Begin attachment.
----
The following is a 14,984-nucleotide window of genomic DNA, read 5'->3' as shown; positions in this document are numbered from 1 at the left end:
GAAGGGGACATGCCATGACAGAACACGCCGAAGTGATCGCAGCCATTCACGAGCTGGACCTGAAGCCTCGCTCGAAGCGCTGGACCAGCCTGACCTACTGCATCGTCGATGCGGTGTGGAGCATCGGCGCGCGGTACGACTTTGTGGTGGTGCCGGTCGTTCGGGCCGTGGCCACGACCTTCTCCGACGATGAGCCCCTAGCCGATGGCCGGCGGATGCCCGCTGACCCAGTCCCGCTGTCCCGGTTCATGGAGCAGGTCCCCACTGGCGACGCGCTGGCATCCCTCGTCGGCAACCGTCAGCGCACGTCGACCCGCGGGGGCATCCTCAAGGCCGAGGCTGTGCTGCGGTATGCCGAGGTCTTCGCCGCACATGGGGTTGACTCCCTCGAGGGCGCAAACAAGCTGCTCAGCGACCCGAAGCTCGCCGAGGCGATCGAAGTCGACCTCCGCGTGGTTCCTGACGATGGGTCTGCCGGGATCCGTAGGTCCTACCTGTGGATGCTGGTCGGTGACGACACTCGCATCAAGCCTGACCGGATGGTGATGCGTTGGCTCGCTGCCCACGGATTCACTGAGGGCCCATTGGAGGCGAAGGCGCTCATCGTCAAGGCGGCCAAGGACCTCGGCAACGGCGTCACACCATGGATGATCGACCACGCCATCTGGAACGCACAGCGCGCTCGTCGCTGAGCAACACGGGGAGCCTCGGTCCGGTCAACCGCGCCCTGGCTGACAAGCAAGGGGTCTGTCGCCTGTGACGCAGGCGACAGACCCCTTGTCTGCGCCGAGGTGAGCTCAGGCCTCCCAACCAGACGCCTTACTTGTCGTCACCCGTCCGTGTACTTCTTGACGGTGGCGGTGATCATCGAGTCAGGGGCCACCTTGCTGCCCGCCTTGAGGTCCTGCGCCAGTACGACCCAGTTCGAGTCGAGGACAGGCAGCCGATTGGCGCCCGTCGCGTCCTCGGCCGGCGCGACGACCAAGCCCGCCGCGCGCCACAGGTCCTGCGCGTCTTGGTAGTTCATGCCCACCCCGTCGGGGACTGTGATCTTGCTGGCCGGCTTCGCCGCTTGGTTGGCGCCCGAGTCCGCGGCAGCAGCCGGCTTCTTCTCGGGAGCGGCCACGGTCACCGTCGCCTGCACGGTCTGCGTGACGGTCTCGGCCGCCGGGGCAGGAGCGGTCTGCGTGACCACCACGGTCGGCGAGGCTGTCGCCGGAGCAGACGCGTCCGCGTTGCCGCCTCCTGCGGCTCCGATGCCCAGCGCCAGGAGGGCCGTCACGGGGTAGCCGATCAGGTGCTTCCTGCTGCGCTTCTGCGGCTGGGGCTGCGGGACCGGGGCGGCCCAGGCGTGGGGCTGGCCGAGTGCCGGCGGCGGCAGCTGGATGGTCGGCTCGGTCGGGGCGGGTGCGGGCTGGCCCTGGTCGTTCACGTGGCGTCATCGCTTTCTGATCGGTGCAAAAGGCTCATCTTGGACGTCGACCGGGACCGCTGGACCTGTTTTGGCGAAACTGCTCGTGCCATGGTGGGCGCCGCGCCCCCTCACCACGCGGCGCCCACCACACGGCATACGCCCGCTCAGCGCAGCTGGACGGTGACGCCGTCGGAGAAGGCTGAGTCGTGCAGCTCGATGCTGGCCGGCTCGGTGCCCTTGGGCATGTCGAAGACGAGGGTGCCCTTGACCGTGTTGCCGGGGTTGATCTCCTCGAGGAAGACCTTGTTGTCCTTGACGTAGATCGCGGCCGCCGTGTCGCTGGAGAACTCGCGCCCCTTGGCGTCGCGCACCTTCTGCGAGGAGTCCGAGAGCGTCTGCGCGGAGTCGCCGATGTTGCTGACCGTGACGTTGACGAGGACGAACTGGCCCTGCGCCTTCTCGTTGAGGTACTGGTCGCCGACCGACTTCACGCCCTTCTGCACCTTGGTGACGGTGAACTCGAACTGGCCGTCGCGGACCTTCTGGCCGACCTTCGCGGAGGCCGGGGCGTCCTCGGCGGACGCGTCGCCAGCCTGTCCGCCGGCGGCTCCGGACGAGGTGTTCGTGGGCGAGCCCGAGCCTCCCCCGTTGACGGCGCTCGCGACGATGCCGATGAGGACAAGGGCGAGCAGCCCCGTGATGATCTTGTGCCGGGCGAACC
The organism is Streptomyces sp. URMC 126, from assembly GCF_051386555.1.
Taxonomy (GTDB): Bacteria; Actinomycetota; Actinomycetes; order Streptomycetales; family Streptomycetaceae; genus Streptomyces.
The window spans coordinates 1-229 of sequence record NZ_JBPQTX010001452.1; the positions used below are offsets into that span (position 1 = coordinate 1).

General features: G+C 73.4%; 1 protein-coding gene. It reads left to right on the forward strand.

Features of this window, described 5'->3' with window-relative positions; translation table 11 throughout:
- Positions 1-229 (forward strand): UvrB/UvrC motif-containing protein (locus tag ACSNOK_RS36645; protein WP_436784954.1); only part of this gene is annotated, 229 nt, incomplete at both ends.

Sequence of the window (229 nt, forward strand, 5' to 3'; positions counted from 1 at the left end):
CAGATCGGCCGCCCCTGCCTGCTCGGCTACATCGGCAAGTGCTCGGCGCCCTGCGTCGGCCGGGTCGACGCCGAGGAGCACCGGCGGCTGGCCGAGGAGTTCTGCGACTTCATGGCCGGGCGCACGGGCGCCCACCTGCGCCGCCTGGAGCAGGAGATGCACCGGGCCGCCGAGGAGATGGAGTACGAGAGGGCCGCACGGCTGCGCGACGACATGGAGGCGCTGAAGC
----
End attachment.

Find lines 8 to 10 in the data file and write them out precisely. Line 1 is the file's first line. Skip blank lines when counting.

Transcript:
- Positions 1-229 (forward strand): UvrB/UvrC motif-containing protein (locus tag ACSNOK_RS36645; protein WP_436784954.1); only part of this gene is annotated, 229 nt, incomplete at both ends.

Sequence of the window (229 nt, forward strand, 5' to 3'; positions counted from 1 at the left end):
CAGATCGGCCGCCCCTGCCTGCTCGGCTACATCGGCAAGTGCTCGGCGCCCTGCGTCGGCCGGGTCGACGCCGAGGAGCACCGGCGGCTGGCCGAGGAGTTCTGCGACTTCATGGCCGGGCGCACGGGCGCCCACCTGCGCCGCCTGGAGCAGGAGATGCACCGGGCCGCCGAGGAGATGGAGTACGAGAGGGCCGCACGGCTGCGCGACGACATGGAGGCGCTGAAGC